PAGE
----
The fundamentals of trust

GDPR is set to tamper with two fundamental factors that can have a detrimental effect on the implicit trust between financial services providers and their customers: firstly, customers will suddenly be challenged to validate that what they thought companies were already doing – storing and managing their personal data in a manner that is respectful of their privacy – is actually happening. Secondly, the outbreak of stories relating to companies mistreating customer data or exposing customers due to security breaches will increase the chances that customers now seek tangible reassurance from their providers that their data is stored correctly.

The recent news of Facebook’s indiscriminate sharing of 50 million of its members’ personal data to an outside firm has not only led to public outcry but could cost the company $2-trillion in fines should the Federal Trade Commission choose to pursue the matter to its fullest extent. The matter of trust also extends beyond personal data: in EY’s 2016 Global Consumer Banking Survey, less than a third of respondents had complete trust that their banks were being transparent about fees and charges.

This is forcing companies to reconsider their role in building and maintaining trust with its customers. In any customer relationship, much is done based on implicit trust. A personal banking customer will enjoy a measure of familiarity that often provides them with some latitude – for example when applying for access to a new service or an overdraft facility – that can save them a lot of time and energy. Under GDPR and South Africa’s POPI act, this process is drastically complicated: banks may now be obliged to obtain permission to share customer data between different business units (for example because they are part of different legal entities and have not expressly received permission). A customer may now allow banks to use their personal data in risk scoring models, but prevent them from determining whether they qualify for private banking services.

What used to happen naturally within standard banking processes may be suddenly constrained by regulation, directly affecting the bank’s relationship with its customers, as well as its ability to upsell to existing customers.

The risk of compliance

Are we moving to an overly bureaucratic world where even the simplest action is subject to a string of onerous processes? Compliance officers are already embedded within every function in a typical financial services institution, as well as at management level. Often the reporting of risk processes sits outside formal line functions and end up going straight to the board. This can have a stifling effect on innovation, with potentially negative consequences for customer service.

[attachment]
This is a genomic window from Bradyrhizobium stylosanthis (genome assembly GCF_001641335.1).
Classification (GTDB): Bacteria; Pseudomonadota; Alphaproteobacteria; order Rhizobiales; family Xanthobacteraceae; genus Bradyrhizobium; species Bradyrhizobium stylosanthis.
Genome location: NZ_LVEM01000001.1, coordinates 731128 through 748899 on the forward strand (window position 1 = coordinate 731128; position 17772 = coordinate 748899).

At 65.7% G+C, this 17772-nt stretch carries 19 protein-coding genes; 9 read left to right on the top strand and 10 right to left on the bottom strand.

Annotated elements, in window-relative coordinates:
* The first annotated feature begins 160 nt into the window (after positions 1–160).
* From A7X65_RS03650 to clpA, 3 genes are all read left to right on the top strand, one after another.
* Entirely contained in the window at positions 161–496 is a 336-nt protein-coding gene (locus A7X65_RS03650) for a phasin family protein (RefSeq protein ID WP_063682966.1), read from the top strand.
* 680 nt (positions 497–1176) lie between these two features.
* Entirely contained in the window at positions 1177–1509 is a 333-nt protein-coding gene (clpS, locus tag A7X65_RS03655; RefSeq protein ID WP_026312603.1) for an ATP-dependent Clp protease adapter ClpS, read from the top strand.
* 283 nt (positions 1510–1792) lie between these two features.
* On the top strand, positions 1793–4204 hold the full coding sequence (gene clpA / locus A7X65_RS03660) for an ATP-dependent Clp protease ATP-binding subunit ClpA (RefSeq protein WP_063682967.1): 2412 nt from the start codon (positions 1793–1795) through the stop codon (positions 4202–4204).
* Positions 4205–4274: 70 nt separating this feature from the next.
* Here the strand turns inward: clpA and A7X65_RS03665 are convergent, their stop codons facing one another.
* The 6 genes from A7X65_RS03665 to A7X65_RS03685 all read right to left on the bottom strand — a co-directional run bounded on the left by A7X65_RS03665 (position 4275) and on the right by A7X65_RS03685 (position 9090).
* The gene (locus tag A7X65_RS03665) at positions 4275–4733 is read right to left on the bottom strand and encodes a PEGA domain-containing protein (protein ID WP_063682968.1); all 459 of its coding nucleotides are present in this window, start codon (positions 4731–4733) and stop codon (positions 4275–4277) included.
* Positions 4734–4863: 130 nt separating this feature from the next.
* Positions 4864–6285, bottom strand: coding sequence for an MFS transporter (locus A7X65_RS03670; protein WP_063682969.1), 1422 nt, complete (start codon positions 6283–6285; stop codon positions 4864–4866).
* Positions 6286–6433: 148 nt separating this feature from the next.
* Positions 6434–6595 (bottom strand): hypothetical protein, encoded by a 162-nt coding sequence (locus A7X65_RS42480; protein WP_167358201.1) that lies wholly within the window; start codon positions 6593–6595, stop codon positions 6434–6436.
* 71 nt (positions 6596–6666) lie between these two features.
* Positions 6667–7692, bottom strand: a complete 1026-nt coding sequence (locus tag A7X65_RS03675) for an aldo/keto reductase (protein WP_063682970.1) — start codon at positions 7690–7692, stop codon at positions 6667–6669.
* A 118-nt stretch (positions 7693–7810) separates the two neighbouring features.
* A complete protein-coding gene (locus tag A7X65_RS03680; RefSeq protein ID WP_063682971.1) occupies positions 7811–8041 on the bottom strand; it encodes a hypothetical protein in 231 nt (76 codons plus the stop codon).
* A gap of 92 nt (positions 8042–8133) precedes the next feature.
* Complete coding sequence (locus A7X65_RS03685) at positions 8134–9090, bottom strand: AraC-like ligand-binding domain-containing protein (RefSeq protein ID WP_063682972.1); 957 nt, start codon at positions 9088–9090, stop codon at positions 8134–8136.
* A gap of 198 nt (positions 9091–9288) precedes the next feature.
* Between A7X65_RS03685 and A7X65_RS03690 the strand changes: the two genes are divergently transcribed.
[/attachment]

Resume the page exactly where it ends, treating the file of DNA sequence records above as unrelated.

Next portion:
A typical banking environment is already creaking under the weight of close to 100 acts, which makes it difficult to take the calculated risks needed to develop and launch innovative new banking products. Entire new industries could now emerge, focusing purely on the matter of compliance and associated litigation. GDPR already requires the services of Data Protection Officers, but the growing complexity of regulatory compliance could add a swathe of new job functions and disciplines. None of this points to the type of innovation that the modern titans of business are renowned for.

A three-step plan of action

So how must banks and other financial services firms respond? I would argue there are three main elements to successfully navigating the immediate impact of the new regulations:

Firstly, ensuring that the technologies you use to secure, manage and store personal data is sufficiently robust. Modern financial services providers have a wealth of customer data at their disposal, including unstructured data from non-traditional sources such as social media. The tools they use to process and safeguard this data needs to be able to withstand the threats posed by potential data breaches and malicious attacks.

Secondly, rethinking the core organisational processes governing their interactions with customers. This includes the internal measures for setting terms and conditions, how customers are informed of their intention to use their data, and how risk is assessed. A customer applying for medical insurance will disclose deeply personal information about themselves to the insurance provider: it is imperative the insurer provides reassurance that the customer’s data will be treated respectfully and with discretion and with their express permission.

Thirdly, financial services firms need to define a core set of principles for how they treat customers and what constitutes fair treatment. This should be an extension of a broader organisational focus on treating customers fairly, and can go some way to repairing the trust deficit between the financial services industry and the customers they serve.